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Exercise isn't always all about body image, toning, fitness goals or big muscles.

We talk to one of John Withinshaw's clients, who explains how training can be a fantastic tool to strengthen confidence, increase self-esteem and enable you to withstand anything life throws your way.

Jo Cook taking part in the Major Series to raise money for the charity that supported her after losing her child

There are so many misconceptions about exercise and the reasons why we do it.

We exercise to lose weight; we exercise to add weight, exercise to add muscle, exercise to get fit for something, a race or event. There’s sport specific exercise, media pressure exercise, exercise for aesthetics, peer pressure exercise, and the list goes on.

I’m pretty sure that underlying all these is a deeper reason, a reason that people hold inside.

Many people workout as a way to beat symptoms of depression and anxiety. The release of happy hormones that exercise brings can create a natural high, sometimes also known as “runners high”.

I’ve even known of some ex drug addicts who turn to long distance running as a way to get the high that endurance sports deliver. This endorphin stuff is powerful, believe me!


The steady decline of physical activity over the last 100 years could well be suffocating our production of these hormones - leading us to seek alternative ways to access them, often illegally.

The pharmaceutical industry also offers many legal drugs, through prescription, to deal with these issues - not all of which are safe, or necessary.

We are, in some ways, the victims of our own success on this planet, as we find more and more ways to make life as convenient as possible; chairs, remote controls, television and games consoles (a modern babysitting technique), fast food, cars etc, etc, etc. I could go on.

We move around so much less these days and as we eat more junk and find more ways of moving less, we’re just inviting systems to enter our lives that make us sad and miserable.

In some instances though, life offers up a situation that is beyond our control; an event that is completely unexpected, spontaneous and downright unfair.


There are many places for people to look for comfort and solitude at times like these. I have a story about a client of mine who came to me a little over a year ago. Her name is Jo Cook and she has a very specific story;

‘When you have a poorly young child who passes away, so much of your life has been out of control. You spend so much time feeling helpless, as a parent you’re meant to fix things but sadly some things you can’t. That really affects your self-esteem and confidence. Dr.s at the time offered drugs and counseling to help but I refused the drugs. I have in the past, and continue to use exercise as a healthy way to focus not only my emotions but to also feel in control. I took great care in choosing the right PT, someone who would help me regain my confidence in both myself and my body. I’m achieving things now that I never thought I would not just physically but also mentally. I feel like the ‘old me’ more and more. As you’d expect I will always have those days where my emotions get the better of me and on those days we work just to get the endorphins (happy hormones) going, something like boxing or intense cardio. John is able to recognise those days and help me through, even if it has meant ditching his planned session. The overall effect on my life has been vast. I recently found the confidence to apply for a promotion at work and was successful. As recently as last year I wouldn’t have applied due to lack of confidence but now I’m doing my new job and loving it.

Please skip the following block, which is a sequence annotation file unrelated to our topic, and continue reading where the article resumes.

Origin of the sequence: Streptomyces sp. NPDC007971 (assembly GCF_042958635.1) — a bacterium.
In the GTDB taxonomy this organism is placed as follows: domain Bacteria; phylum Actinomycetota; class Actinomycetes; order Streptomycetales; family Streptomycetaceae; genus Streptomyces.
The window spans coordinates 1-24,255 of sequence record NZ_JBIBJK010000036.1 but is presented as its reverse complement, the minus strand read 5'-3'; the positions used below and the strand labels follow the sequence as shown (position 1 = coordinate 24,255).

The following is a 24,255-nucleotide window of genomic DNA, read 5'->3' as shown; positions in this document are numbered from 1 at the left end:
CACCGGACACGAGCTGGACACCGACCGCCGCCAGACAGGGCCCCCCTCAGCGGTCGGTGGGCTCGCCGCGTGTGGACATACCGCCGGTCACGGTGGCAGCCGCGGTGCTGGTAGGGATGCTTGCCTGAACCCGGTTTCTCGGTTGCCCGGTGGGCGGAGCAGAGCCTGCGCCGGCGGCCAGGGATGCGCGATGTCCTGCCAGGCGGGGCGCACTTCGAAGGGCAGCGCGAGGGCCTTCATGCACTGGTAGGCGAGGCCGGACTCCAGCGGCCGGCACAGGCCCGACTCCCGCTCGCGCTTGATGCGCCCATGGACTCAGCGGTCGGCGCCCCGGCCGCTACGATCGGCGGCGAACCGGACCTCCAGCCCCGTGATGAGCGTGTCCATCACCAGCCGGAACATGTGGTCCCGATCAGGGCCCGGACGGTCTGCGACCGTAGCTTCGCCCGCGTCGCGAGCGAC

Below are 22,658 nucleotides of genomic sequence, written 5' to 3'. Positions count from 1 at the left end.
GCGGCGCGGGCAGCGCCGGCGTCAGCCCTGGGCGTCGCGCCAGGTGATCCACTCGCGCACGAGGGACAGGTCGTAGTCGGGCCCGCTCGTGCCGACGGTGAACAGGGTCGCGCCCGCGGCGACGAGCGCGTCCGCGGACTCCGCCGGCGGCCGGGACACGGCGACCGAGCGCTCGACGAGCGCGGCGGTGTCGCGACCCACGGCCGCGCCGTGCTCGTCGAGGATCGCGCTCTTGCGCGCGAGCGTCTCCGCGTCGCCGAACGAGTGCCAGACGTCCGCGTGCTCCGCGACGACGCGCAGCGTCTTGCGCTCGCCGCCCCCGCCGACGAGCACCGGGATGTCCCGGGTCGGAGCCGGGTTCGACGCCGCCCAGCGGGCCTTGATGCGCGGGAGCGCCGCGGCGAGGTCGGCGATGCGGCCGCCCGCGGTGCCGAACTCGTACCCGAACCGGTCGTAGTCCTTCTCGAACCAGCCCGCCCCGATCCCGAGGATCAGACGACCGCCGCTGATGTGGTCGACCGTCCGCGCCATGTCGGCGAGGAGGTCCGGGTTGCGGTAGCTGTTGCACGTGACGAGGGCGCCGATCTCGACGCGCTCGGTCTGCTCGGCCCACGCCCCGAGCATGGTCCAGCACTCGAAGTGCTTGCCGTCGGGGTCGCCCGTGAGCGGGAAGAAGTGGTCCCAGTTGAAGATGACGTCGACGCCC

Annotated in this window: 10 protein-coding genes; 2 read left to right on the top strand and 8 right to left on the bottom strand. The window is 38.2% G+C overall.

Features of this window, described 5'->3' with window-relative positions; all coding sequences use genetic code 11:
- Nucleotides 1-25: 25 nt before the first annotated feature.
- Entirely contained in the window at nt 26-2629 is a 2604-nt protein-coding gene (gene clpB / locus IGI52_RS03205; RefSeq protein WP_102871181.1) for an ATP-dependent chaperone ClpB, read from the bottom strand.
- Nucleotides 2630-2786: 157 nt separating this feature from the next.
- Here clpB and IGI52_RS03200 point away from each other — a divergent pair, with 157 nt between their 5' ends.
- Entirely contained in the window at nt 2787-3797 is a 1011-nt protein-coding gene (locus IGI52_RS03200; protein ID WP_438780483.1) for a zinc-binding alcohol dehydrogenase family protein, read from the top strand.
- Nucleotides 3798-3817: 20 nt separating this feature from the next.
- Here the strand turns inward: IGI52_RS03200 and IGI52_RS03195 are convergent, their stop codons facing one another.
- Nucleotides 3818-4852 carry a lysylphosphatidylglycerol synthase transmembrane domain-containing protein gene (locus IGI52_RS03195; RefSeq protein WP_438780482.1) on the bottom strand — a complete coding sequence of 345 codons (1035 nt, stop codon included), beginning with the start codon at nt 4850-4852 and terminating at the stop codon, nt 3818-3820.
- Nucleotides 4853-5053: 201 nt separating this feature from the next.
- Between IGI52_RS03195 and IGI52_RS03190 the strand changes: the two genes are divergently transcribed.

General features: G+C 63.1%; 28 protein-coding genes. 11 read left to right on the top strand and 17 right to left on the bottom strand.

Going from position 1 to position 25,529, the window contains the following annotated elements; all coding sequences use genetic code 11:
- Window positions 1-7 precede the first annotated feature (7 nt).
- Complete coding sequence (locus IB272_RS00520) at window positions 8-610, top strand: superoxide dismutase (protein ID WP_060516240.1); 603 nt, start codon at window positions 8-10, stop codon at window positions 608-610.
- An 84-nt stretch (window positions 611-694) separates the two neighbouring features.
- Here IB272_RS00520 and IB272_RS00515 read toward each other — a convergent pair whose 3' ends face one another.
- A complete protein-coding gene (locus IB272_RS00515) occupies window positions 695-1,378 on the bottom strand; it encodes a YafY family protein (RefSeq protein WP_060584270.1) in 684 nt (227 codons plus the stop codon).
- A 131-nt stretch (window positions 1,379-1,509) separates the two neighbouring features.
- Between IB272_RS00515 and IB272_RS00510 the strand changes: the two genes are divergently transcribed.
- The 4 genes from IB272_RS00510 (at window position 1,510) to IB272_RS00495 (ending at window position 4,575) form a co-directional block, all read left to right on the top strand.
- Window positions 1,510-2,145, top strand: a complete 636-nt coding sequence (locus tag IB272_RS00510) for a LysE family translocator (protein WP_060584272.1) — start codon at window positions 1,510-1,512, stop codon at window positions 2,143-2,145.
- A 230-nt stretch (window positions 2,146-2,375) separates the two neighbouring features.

Yes exercise is about the physical results but for me it’s so much more.

Jo Cook


The implication of such an event upon a person is beyond comprehension, how do you go about dealing with something like this?

Not only is there the loss and grief but for Jo there was also a sense that her confidence had been shattered, leading to self-doubt and low self-esteem.

Jo was using exercise to get over her loss and build her self-confidence. It wasn’t about losing weight, but doing things that triggered endorphins and gave her the strength to overcome the dark times, a different kind of strength all together.

The lifting of weights hasn’t been to get big muscles but to strengthen confidence and the body to withstand anything life throws her way.

As is explained above Jo recently applied for several different promotions of varying degrees of importance at work, she only went and landed the big one. Her newfound self-confidence shone through in the interview when it mattered.

Exercise has so many benefits, you just need to get started. You never know how things will turn out, even if you just lift a few weights, eat some healthy food and move around a bit more.

In Fitness & In Health

John 'Exercise Addict' Withinshaw


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